Ganguli Mitra and McMillan Join Liminal Spaces
Prof Graeme Laurie’s Wellcome Trust Liminal Spaces Project officially began in October 2015. The project brings together a team of anthropologists, sociologists, ethicists and lawyers with a range of stakeholders and regulators to examine the liminal spaces of the regulatory landscape.
The Mason Institute is pleased to welcome on-board the projects first research fellows – Ms Catriona McMillan and Dr Agomoni Ganguli Mitra. We’ve invited them to tell us a little bit about themselves.
Agomoni Ganguli Mitra
It was during my college years as a biology student in London that I discovered a passion for the ethical and social aspects of science and medicine. And so I promptly discarded my lab coat and safety glasses for texts in bioethics and philosophy. This led me to various projects on the ethics of biobanks, synthetic biology and clinical research, first as an intern at the WHO and the Charité Medical School in Berlin, and finally at the University of Zurich, where I completed my PhD in biomedical ethics and law. My dissertation explored the concepts of exploitation and vulnerability in off-shored clinical trials, using the lens of global justice. It was this focus that then led me to my post-doctoral project on global gender justice at the University of Muenster.
It is my long-standing interest in research ethics that brings me to the Liminal Spaces project, where I will explore the concept of liminality in research ethics and governance, as well as the gaps and overlaps in the ethics and regulatory landscapes. It is the ambitious nature of the project—looking at the regulatory landscape as a whole, from stem cells to data storage to clinical trials—that I find particularly challenging and interesting, not to mention timely. I also look forward to working within an interdisciplinary team and to gaining an insight into the social, legal and anthropological expertise in the area.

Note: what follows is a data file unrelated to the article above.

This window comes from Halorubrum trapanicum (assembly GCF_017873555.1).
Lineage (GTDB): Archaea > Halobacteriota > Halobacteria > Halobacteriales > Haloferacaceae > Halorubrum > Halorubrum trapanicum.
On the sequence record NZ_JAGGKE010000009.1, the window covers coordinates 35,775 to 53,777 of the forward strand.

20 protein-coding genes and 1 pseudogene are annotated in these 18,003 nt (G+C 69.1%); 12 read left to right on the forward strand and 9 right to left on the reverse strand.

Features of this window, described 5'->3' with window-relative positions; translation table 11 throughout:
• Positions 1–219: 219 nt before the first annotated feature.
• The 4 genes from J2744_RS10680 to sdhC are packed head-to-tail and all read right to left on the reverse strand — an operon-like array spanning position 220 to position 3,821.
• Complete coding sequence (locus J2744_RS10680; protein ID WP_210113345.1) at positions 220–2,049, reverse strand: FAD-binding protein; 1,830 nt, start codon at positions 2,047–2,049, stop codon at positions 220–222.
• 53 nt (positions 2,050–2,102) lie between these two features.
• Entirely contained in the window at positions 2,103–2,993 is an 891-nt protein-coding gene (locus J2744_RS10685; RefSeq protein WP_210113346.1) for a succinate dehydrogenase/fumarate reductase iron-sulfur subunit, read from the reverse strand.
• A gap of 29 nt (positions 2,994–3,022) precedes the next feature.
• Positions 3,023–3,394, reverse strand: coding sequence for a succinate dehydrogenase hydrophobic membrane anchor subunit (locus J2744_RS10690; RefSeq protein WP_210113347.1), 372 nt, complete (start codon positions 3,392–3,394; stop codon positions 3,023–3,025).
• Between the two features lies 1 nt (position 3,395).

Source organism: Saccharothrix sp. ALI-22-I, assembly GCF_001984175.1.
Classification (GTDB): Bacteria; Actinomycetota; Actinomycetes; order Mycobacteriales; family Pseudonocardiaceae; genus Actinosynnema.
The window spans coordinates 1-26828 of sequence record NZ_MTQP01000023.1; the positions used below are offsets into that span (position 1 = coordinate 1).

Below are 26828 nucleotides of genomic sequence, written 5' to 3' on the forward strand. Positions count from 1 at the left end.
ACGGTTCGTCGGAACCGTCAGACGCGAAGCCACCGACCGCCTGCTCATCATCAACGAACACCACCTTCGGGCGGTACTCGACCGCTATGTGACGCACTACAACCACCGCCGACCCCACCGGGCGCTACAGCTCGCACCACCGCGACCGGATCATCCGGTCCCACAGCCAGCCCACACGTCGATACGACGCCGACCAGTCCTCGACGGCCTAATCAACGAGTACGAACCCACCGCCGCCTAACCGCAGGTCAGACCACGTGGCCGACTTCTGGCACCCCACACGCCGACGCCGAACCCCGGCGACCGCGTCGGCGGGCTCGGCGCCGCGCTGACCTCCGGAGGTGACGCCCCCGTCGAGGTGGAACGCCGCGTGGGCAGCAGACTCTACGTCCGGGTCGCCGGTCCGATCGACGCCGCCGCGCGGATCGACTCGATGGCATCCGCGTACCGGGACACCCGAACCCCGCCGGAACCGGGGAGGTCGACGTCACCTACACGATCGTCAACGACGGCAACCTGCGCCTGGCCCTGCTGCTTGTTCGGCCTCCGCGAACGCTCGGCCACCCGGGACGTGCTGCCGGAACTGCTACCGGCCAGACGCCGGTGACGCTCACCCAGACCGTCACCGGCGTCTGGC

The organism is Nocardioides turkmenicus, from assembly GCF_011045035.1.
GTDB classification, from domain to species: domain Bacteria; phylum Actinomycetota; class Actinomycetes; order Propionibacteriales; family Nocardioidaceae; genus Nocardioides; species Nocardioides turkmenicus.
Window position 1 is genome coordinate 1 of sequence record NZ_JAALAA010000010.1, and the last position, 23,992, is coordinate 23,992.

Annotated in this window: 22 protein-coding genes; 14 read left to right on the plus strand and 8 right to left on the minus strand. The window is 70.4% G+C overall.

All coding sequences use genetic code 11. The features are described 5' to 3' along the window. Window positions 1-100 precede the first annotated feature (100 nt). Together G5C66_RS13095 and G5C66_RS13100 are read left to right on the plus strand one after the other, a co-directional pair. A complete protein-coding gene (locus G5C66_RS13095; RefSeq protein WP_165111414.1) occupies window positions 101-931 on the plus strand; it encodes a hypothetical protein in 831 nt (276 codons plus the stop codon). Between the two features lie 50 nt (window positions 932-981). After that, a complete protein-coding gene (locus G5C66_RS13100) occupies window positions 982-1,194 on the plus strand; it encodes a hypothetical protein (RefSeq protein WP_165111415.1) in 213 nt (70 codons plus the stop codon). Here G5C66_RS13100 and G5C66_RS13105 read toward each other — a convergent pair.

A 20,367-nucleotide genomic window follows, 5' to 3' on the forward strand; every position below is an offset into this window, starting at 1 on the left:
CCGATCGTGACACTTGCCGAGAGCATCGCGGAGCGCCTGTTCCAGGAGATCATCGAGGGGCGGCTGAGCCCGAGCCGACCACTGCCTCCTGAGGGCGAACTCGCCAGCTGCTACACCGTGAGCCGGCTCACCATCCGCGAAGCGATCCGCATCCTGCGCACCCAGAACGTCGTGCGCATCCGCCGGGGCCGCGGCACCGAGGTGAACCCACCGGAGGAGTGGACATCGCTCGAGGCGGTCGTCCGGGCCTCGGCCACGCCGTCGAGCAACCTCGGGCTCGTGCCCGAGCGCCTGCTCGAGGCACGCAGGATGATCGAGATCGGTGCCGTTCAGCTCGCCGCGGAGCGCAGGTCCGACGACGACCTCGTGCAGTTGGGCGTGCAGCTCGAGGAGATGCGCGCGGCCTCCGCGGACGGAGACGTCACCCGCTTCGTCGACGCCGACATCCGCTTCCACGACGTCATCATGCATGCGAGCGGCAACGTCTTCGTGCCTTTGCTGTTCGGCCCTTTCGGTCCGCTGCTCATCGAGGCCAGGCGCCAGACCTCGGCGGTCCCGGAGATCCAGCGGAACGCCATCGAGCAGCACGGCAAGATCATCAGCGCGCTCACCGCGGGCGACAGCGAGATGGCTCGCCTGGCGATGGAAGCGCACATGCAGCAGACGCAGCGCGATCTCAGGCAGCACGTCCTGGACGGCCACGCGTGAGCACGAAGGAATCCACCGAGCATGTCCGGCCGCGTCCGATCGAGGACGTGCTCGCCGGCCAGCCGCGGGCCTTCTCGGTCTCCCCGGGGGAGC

Beyond my work on research ethics and regulation, I continue to work on global ethics and various topics in gender justice, with a current focus on the ethics of sex-selection.
Catriona (Katy) graduated with a Bachelor of Laws from the University of Glasgow in 2013 and then went on to complete her Master of Laws at the London School of Economics and Political Science in 2014. She specialised in medical law and jurisprudence throughout her studies, with a particular interest in issues relating to human reproduction and the law. Her Masters dissertation focused on the issue of genetic identity in regulating for new reproductive technologies in light of the recent proposals to legalise mitochondrial replacement therapy in the United Kingdom.
In October 2014, she joined the Liminal Spaces project as a research assistant, for which she undertook initial research scoping some of the legal hurdles and challenges present in the field of health research regulation, assessing patterns across regulatory practices.
In January 2015, she began her PhD under the supervision of Professor Graeme Laurie and Dr Gillian Black, which will aim to explore and identify future potential legal and ethical issues surrounding the regulation of assisted reproductive technologies in the UK.